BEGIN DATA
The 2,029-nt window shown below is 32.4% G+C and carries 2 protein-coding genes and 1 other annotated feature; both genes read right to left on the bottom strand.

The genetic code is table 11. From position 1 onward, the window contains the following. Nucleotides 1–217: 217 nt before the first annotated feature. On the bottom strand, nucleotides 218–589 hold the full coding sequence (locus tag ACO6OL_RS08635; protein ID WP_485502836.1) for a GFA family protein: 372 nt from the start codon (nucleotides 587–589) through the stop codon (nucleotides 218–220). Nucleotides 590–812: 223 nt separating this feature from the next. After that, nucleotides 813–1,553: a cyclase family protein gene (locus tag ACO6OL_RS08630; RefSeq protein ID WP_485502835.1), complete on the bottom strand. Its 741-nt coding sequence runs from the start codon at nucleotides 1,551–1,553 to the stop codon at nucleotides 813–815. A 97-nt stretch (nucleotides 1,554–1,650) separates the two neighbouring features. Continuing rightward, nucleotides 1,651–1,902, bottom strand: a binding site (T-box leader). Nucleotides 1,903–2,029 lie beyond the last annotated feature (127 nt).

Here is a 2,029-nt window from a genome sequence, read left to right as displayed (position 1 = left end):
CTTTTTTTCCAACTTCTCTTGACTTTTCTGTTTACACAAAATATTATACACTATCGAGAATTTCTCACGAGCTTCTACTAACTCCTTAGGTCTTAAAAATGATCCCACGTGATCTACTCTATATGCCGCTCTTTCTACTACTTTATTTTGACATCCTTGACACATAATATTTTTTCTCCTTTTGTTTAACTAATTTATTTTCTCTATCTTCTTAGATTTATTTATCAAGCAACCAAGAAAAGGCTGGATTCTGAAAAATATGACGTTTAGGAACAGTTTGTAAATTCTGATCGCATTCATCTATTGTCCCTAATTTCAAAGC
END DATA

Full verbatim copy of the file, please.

The 2,029-nt window shown below is 32.4% G+C and carries 2 protein-coding genes and 1 other annotated feature; both genes read right to left on the bottom strand.

The genetic code is table 11. From position 1 onward, the window contains the following. Nucleotides 1–217: 217 nt before the first annotated feature. On the bottom strand, nucleotides 218–589 hold the full coding sequence (locus tag ACO6OL_RS08635; protein ID WP_485502836.1) for a GFA family protein: 372 nt from the start codon (nucleotides 587–589) through the stop codon (nucleotides 218–220). Nucleotides 590–812: 223 nt separating this feature from the next. After that, nucleotides 813–1,553: a cyclase family protein gene (locus tag ACO6OL_RS08630; RefSeq protein ID WP_485502835.1), complete on the bottom strand. Its 741-nt coding sequence runs from the start codon at nucleotides 1,551–1,553 to the stop codon at nucleotides 813–815. A 97-nt stretch (nucleotides 1,554–1,650) separates the two neighbouring features. Continuing rightward, nucleotides 1,651–1,902, bottom strand: a binding site (T-box leader). Nucleotides 1,903–2,029 lie beyond the last annotated feature (127 nt).

Here is a 2,029-nt window from a genome sequence, read left to right as displayed (position 1 = left end):
CTTTTTTTCCAACTTCTCTTGACTTTTCTGTTTACACAAAATATTATACACTATCGAGAATTTCTCACGAGCTTCTACTAACTCCTTAGGTCTTAAAAATGATCCCACGTGATCTACTCTATATGCCGCTCTTTCTACTACTTTATTTTGACATCCTTGACACATAATATTTTTTCTCCTTTTGTTTAACTAATTTATTTTCTCTATCTTCTTAGATTTATTTATCAAGCAACCAAGAAAAGGCTGGATTCTGAAAAATATGACGTTTAGGAACAGTTTGTAAATTCTGATCGCATTCATCTATTGTCCCTAATTTCAAAGC